Executive Pay Equity – A Few Pointers
06/08/2007
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In prior news we have covered research that the absence of an equitable distribution of pay at executive levels can reflect higher corporate risk.

Reasons why boards should apply internal pay equity could also include:

1. It is fair
2. It is economical
3. It mitigates market biases
4. It leads to better employee relations and a stronger company

To start the internal pay process, boards should review all the components of remuneration. It is particularly important to break out the equity and post employment components, because at many companies it is these forms of compensation that are creating the greatest disparities.

Note that to fully understand and appreciate disparities in equity grants, boards will need to compare not just the current year’s grants but amounts accumulated from past grants – including special grants made to the CEO.  This is rarely done.

Boards should choose a relevant time period for the internal pay analysis to cover. In some cases, companies may choose to go back 10 years. (This won’t be possible for all companies, since some companies and managers have not been around since the mid-90s; in addition, some business models have changed so dramatically that too far a look-back may not be sufficiently relevant).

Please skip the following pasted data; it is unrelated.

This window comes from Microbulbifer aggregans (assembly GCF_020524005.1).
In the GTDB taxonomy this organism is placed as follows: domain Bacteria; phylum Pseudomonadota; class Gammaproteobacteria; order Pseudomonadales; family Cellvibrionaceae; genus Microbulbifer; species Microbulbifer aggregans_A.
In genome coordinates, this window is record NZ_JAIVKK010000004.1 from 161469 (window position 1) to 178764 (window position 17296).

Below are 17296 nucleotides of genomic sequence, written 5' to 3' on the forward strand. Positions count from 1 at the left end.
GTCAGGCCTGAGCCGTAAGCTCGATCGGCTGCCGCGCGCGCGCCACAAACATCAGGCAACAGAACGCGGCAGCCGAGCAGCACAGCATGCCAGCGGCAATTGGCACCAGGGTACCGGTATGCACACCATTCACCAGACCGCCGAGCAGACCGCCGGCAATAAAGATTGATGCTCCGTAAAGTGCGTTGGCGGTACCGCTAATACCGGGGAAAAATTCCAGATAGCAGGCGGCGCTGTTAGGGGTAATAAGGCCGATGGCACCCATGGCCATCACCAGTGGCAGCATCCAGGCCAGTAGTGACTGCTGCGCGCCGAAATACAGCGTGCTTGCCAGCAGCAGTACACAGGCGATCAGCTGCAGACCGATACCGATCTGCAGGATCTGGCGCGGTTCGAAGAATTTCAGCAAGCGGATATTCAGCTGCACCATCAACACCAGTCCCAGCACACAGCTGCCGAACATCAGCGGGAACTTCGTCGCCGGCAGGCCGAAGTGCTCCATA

It is important to choose a time frame that will allow a good understanding of how the current pay program and pay for particular executives came to be, and the changes that have evolved over time. For companies that are already looking at multi-year wealth accumulation charts, this already collected data will be useful.

Once a company has conducted an internal pay equity audit, management and the board should determine whether they feel comfortable both with the internal pay equity relationships that exist today and with the changes in those relationships that have taken place over time. Where disparities and unintended outcomes are revealed, the directors – as well as the affected CEO – may be vulnerable to claims for failing to meet their fiduciary obligations, if corrective actions are not taken.

A last word: While this is an exercise that must be undertaken internally, guidance from experienced consultants can help guide you through the process.

© Guerdon Associates 2021
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